Costs For Parents
And just as child care providers and centres have to struggle, child care fees are also a major burden to working parents. On average, parents spend $4,000 to $6,000 per year on child care for one child, and in some cities the cost is as high as $10,000, notes the Children's Defense Fund in their publication, The High Cost of Child Care Puts Quality Care Out of Reach for Many Families. "Given the high costs of child care," the CDF says, "parents can easily spend more in a year on child care than they would on public college tuition." In fact, the costs in some cities for a four year old to attend child care is twice what it costs for college tuition.
Costs Go Up
As governments across North America scale back their subsidy programs while increasing back to work legislation for welfare recipients, families facing high child care costs have few places to turn for assistance. Even where families meet the income guidelines for support, the amount of subsidy available often leave them little choice, after limiting their budget in other places, but to choose lower end child care and placing their child(ren) at risk. The result is often detrimental to the parent's work abilities as well. Where child care is inadequate, parent's are less productive on the job, need to take take time off to deal with child care issues, or have to quit work all together when their child care arrangements fall apart.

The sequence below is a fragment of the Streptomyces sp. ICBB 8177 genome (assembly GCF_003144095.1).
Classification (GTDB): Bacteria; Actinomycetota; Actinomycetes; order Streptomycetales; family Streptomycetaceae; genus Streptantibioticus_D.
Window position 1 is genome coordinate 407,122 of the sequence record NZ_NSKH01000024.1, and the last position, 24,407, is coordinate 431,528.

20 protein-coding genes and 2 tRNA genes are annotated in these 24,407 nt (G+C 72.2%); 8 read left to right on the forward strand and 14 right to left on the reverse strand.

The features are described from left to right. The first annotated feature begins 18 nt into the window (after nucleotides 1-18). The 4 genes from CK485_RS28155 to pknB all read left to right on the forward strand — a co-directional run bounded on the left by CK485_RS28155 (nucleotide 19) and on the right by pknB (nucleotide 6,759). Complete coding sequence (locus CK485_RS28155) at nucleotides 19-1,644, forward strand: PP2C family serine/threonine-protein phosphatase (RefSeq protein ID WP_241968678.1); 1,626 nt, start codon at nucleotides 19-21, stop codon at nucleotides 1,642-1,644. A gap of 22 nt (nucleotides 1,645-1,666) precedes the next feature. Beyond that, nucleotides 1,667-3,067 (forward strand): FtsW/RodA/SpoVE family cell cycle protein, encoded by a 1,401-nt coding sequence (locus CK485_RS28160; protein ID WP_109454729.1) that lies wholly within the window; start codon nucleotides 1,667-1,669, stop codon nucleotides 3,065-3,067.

"Neither parents nor child care providers can solve the challenge of high child care costs on their own," concludes the CDF. "The federal government, states, local communities, and the private sector must all play a larger role in helping families afford quality child care."
If there is a positive note to be made of the costs of child care, it is that despite the low wages, caregivers are dedicated to the children they serve. Most believe they can make a difference, that they can greatly enhance the quality of a child's life in daycare. One would be hard-pressed to put a price tag on that.